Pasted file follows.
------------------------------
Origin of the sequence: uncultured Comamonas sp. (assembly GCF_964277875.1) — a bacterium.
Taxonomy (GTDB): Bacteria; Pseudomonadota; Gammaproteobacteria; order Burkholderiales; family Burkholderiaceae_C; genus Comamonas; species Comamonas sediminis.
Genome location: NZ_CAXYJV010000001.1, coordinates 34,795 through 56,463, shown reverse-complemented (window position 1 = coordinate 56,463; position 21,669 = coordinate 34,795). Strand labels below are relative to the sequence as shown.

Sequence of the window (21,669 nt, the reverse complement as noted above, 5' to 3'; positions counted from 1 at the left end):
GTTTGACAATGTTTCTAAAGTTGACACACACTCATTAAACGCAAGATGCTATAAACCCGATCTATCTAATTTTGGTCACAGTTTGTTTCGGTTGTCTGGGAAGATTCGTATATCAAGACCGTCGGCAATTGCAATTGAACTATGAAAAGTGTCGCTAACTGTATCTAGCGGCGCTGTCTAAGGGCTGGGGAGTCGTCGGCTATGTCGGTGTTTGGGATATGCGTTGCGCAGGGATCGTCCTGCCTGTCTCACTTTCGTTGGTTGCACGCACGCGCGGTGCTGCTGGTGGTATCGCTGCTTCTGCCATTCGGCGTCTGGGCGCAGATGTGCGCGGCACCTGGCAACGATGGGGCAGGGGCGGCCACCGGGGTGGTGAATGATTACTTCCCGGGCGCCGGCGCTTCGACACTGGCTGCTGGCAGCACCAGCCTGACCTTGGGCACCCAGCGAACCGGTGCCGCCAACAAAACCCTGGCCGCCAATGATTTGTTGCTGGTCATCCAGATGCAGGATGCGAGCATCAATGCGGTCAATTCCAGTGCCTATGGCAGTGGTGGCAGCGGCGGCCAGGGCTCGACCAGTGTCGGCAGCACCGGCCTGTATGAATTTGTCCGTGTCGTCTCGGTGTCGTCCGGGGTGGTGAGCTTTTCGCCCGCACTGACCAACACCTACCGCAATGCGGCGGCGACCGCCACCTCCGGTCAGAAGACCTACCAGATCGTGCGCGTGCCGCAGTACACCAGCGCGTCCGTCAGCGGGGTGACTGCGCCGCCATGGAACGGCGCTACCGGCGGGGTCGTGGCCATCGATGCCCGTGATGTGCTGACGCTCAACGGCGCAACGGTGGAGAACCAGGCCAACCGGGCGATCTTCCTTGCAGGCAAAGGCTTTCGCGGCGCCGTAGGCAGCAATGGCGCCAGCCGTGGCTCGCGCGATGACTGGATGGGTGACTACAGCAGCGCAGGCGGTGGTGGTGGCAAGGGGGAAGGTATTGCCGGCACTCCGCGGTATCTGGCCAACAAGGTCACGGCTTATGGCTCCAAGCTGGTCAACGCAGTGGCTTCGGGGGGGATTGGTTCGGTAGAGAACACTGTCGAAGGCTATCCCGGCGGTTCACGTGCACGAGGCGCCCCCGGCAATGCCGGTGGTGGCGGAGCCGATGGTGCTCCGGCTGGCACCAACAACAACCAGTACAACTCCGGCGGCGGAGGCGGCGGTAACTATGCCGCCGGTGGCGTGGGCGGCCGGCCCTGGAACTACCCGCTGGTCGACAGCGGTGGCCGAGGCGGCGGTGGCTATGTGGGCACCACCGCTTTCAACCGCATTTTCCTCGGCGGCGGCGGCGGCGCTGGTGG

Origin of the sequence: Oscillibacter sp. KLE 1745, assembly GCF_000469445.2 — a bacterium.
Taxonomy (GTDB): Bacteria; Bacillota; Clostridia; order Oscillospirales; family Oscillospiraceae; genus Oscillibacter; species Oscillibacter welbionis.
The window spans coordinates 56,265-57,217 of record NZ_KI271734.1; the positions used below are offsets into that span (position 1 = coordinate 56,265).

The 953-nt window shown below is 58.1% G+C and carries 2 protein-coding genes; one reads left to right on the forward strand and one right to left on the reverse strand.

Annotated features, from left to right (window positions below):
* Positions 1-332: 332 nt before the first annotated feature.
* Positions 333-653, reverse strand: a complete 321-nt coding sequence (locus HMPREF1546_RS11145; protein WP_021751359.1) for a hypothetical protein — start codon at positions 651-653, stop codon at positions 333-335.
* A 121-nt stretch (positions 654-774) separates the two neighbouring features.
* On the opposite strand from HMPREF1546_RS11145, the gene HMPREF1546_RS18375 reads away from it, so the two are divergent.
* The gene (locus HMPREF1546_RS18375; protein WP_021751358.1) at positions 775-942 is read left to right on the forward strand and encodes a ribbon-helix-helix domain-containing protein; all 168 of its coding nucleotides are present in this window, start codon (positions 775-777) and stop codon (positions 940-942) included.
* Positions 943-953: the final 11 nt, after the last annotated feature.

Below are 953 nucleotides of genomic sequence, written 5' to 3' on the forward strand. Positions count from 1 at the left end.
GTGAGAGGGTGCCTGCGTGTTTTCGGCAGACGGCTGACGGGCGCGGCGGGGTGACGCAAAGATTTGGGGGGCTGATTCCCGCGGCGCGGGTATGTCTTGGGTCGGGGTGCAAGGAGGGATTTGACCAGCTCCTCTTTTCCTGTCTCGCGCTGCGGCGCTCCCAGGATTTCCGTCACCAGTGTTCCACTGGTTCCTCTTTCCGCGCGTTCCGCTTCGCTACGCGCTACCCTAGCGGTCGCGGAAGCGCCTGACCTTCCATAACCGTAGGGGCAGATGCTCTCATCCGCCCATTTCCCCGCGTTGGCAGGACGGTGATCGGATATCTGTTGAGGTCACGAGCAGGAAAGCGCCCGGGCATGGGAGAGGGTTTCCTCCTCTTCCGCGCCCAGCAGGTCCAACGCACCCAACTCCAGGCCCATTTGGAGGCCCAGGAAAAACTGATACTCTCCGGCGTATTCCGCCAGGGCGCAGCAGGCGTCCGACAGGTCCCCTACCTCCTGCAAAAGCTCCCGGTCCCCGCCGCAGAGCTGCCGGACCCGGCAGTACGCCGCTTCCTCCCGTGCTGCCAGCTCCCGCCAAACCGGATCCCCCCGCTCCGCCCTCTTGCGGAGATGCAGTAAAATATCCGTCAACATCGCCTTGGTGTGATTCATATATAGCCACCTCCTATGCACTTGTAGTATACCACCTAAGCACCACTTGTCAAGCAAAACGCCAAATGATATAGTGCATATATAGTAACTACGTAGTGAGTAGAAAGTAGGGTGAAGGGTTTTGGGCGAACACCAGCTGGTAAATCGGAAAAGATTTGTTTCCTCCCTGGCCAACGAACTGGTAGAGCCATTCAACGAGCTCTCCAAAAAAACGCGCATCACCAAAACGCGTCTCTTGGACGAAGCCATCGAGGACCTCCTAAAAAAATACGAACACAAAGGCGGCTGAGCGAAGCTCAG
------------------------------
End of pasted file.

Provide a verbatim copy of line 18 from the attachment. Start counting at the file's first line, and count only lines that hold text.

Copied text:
GTGAGAGGGTGCCTGCGTGTTTTCGGCAGACGGCTGACGGGCGCGGCGGGGTGACGCAAAGATTTGGGGGGCTGATTCCCGCGGCGCGGGTATGTCTTGGGTCGGGGTGCAAGGAGGGATTTGACCAGCTCCTCTTTTCCTGTCTCGCGCTGCGGCGCTCCCAGGATTTCCGTCACCAGTGTTCCACTGGTTCCTCTTTCCGCGCGTTCCGCTTCGCTACGCGCTACCCTAGCGGTCGCGGAAGCGCCTGACCTTCCATAACCGTAGGGGCAGATGCTCTCATCCGCCCATTTCCCCGCGTTGGCAGGACGGTGATCGGATATCTGTTGAGGTCACGAGCAGGAAAGCGCCCGGGCATGGGAGAGGGTTTCCTCCTCTTCCGCGCCCAGCAGGTCCAACGCACCCAACTCCAGGCCCATTTGGAGGCCCAGGAAAAACTGATACTCTCCGGCGTATTCCGCCAGGGCGCAGCAGGCGTCCGACAGGTCCCCTACCTCCTGCAAAAGCTCCCGGTCCCCGCCGCAGAGCTGCCGGACCCGGCAGTACGCCGCTTCCTCCCGTGCTGCCAGCTCCCGCCAAACCGGATCCCCCCGCTCCGCCCTCTTGCGGAGATGCAGTAAAATATCCGTCAACATCGCCTTGGTGTGATTCATATATAGCCACCTCCTATGCACTTGTAGTATACCACCTAAGCACCACTTGTCAAGCAAAACGCCAAATGATATAGTGCATATATAGTAACTACGTAGTGAGTAGAAAGTAGGGTGAAGGGTTTTGGGCGAACACCAGCTGGTAAATCGGAAAAGATTTGTTTCCTCCCTGGCCAACGAACTGGTAGAGCCATTCAACGAGCTCTCCAAAAAAACGCGCATCACCAAAACGCGTCTCTTGGACGAAGCCATCGAGGACCTCCTAAAAAAATACGAACACAAAGGCGGCTGAGCGAAGCTCAG